If you don't want to be with him then that is enough to leave. If you aren't happy then that is enough to leave. I believe that if you truly aren't happy and don't want to work on a relationship anymore then you owe it to both yourself and your partner to end the relationship.
I'm in exactly the same boat OP. No matter how I think me and DH shouldn't be together I still struggle daily with the thought of being the reason he won't be able to see his child everyday, he doesn't deserve that. Our child doesn't deserve that. I feel trapped between a rock and a hard place.
What do you want to teach your children about relationships and what are they learning from the two of you now?. Children are after all very perceptive and yours may well be more aware than you care to realise that things at home between you two are really bad.
Its a mistake to stay simply for the children alone and none of what you have cited are in any way good enough reasons to stay . Its an unfair burden to place on any child and teaches them also that a loveless marriage is their norm too.
Op I never meant in any way to diminish the fact that it is never an easy decision to make and I apologise if that's how I came across. As someone who stayed in an awful relationship for far too long because of the children I am all too aware that it's hard. After the break up it was such a difficult few months, the adjustment period I suppose for all of us as a family was a strain but I know 100% that I did the right thing. My children are happy and I'm happy. Obviously my situation was different in that my ex partner was abusive and i had to leave. I'm still of the belief that everyone is deserving of happiness and we owe it to ourselves to take the chances we are given and not stay in dead relationships.
I've never read one post on here saying the poster wished her unhappy parents had stayed together for their/the sibling's sake. I have however read hundreds where the poster wished their parents had split, thereby improving the chances of them growing up in a more stable/happy/loving etc environment. Also, to allow for the possibility of each parent finding happiness with another.
How long have you been together? I just feel if you have essentially a good marriage it's worth ruling out other factors.How is your satisfaction generally with life? We're you attracted to him at one stage? Has he changed?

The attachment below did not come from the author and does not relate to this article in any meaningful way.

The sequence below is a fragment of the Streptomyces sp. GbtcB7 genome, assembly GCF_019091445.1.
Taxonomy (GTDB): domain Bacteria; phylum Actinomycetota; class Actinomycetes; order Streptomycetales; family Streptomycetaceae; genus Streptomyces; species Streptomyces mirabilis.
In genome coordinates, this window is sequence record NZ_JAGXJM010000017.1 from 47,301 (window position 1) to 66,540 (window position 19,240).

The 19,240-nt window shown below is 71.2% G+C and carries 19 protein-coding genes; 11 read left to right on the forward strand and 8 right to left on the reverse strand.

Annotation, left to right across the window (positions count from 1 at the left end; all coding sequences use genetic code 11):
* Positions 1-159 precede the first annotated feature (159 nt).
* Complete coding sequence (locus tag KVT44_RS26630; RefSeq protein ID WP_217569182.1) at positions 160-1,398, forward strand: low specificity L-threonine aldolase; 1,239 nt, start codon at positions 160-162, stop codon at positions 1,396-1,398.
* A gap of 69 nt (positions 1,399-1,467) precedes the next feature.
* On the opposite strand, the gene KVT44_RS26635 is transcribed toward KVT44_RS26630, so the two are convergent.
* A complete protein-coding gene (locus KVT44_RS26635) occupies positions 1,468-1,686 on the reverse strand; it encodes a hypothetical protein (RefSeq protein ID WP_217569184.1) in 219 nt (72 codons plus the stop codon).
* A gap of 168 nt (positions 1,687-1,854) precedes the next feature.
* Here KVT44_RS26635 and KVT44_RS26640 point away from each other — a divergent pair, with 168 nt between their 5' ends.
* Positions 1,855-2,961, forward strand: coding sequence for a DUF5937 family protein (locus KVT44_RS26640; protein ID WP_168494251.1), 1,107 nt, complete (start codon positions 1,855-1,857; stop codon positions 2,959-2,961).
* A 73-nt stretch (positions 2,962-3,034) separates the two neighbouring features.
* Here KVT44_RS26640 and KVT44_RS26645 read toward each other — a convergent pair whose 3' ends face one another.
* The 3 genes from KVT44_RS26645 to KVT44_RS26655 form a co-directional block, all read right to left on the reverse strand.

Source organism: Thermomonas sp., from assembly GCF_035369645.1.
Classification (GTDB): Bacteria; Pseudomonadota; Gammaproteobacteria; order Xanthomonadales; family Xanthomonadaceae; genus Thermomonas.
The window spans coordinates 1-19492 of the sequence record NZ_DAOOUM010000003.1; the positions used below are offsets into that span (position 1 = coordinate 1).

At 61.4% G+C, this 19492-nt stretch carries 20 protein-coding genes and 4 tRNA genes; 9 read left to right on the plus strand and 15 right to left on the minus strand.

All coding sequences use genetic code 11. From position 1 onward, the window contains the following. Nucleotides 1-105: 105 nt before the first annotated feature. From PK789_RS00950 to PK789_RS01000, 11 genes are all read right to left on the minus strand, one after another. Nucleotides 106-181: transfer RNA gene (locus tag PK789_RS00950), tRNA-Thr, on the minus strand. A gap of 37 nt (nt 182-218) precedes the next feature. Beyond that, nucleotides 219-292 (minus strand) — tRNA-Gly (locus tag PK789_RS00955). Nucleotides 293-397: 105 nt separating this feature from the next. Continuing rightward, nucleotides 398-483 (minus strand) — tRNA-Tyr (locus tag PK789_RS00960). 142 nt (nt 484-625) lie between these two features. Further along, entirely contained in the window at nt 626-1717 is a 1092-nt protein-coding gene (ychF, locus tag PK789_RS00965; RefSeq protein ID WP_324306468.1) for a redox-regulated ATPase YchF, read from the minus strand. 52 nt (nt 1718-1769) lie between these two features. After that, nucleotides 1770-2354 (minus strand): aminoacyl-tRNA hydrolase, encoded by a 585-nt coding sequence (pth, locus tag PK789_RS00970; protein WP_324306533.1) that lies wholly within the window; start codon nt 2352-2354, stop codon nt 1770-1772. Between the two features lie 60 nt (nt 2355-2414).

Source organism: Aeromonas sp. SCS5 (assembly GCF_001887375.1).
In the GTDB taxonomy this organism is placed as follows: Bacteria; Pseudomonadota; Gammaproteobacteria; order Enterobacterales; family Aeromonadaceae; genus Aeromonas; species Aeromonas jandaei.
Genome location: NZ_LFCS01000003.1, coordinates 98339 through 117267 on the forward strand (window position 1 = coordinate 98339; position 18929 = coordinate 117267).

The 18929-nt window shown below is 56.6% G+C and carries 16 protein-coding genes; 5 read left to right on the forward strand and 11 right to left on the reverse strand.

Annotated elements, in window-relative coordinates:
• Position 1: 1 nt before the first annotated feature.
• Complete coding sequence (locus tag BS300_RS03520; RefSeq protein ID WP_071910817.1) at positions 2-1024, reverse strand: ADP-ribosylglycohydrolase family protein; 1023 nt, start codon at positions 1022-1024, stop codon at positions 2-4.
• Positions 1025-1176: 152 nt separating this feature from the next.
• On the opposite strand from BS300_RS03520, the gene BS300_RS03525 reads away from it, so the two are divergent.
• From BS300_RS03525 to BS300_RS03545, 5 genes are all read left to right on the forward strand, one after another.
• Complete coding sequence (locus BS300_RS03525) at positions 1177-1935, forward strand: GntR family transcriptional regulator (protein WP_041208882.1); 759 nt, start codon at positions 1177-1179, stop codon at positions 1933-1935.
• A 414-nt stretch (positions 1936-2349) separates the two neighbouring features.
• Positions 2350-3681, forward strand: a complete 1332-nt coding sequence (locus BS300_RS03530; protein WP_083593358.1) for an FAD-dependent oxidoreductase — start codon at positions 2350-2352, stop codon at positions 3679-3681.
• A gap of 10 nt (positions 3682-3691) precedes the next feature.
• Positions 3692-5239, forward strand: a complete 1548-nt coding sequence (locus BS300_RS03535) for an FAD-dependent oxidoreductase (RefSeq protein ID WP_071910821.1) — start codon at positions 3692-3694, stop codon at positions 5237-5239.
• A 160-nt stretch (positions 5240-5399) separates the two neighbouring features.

Six years ago, I was in the same situation; utterly terrified of the effect my actions would have on the children. I took to the Internet! I found some research data that said the single most important factor upon a child's emotional and psychological outcome was the happiness of their mother. Second was conflict between parents and third was parental separation. Hope that makes sense. I've no doubt that somewhere there will be some research data that says something different...but it's there, anyway. Incidentally, I did make the break. I can't say for sure whether the children are happier or not, how can you know if you didn't stay? But with regard to him, he sees the children very regularly, and has got married. His life has gone on and so has theirs. I can't imagine how miserable I would be by now had I stayed.
I would advise you to go. I am now here after 20 years- son has left home and although we get along fine most of the time and well some of the time, the fact I dont really want sex with him is forever there with me and in many ways I dont think that is fair on him. I cant explain why-- I just dont. The longer you leave it the harder it gets and it isnt mentally as easy as many think just to up sticks after 20 years or more when its not what the other person wants and noone else is involved.
I would say think carefully about what would improve your opinion of him,/relationship what he/you can do to improve things. try to resolve it... it is worth doing what you can to make it work for the children... then if it does not work out you know you have done your best. give yourself a time frame.up to a year? talk to him and tell him that the spark has gone. ask him what he thinks.